As a technology company, we always believed that if a task can be automated, even if it requires building a tool by itself, it’s worthwhile. Besides the undeniable value of learning, both the team and the project benefit more from decluttering redundant activities, thus allowing more space and energy for new endeavors.
And on that note, last month we’ve open-sourced a customizable web font called Particles. At a first glance, it all went smooth. But at a closer look, we’ve discovered a Safari bug that caused some displaying problems. Spoiler alert — fixing the bug allowed us to bring significant improvements to the way the web font is being generated.
We’ve covered the basics of Particles in our last blog post, but don’t fret — we’re going to briefly explain what this fuss is all about.
Particles is a collection of customizable flat icons, which can be generated into a web font. This means that you can use our sleek predefined icons, or fiddle in Adobe Illustrator to create your own nice-looking icons. And then, you just run a script and poof! — you have a web font. Feels like skipping a few strenuous steps, doesn’t it?
It’s funny how many words can collocate with the word bug, that can also resonate with the idea of computer bugs. To say the least — the bug definitely bugged us. Under a bit of scrutiny, we’ve found that the bug on Safari was caused by the way the web font was developed.
What went wrong was that the generator script wouldn’t set the glyph width correctly. Weirdly enough, it determined Chrome to ignore the problem, and Safari to embrace it. In order to solve the issue, we’ve had to change the grunt-web font, which kind of went on a sabbatical in terms of updates.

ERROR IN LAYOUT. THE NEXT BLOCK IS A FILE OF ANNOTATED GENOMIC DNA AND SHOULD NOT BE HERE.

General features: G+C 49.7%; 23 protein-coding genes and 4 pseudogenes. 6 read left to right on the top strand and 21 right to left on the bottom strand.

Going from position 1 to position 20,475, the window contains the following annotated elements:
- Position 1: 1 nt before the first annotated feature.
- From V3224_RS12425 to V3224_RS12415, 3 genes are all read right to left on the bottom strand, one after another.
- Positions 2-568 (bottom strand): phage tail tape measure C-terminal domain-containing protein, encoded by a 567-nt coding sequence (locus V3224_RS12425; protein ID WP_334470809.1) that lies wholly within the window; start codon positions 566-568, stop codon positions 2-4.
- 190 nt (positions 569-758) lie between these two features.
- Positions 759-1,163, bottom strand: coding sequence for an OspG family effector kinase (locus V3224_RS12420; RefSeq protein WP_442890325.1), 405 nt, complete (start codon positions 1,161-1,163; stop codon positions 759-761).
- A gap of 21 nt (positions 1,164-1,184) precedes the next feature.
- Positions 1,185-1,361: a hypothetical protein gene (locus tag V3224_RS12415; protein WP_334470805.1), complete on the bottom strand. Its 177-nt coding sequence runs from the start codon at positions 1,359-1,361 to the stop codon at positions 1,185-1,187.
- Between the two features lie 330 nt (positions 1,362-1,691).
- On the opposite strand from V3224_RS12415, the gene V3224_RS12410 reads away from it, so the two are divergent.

Either way, we were using a forked version of the project — don’t try this at home kids, it’s not a good practice! We’ve come to the conclusion that we’ll have to say goodbye to grunt-webfont and, at the same time, to Gulp.
In order to encourage Particles to go faster and further, we’ve made some big changes to the Particles’ source code:
- Gave up on grunt-webfont (Grunt), and Gulp; the SVG processing is now done in FontForge
- Rebuilt the CSS, SCSS and HTML generated tasks in Python.
- Diminished the number of 3rd party dependencies.
As a result, everything is a lot faster now, like a Ferrari racing car fast. Kidding! Mercedes is closer to our comparison, as our web font is now one class above all the almost-non-existing web font generators.
All in all, we pride ourselves on creating a flexible and easy to use customizable web font that is also SEO friendly. We’ve had a setback with the first version, but we’re definitely catching up. Happy usage and developing!
Like always, for more information, drop us a line at email@example.com.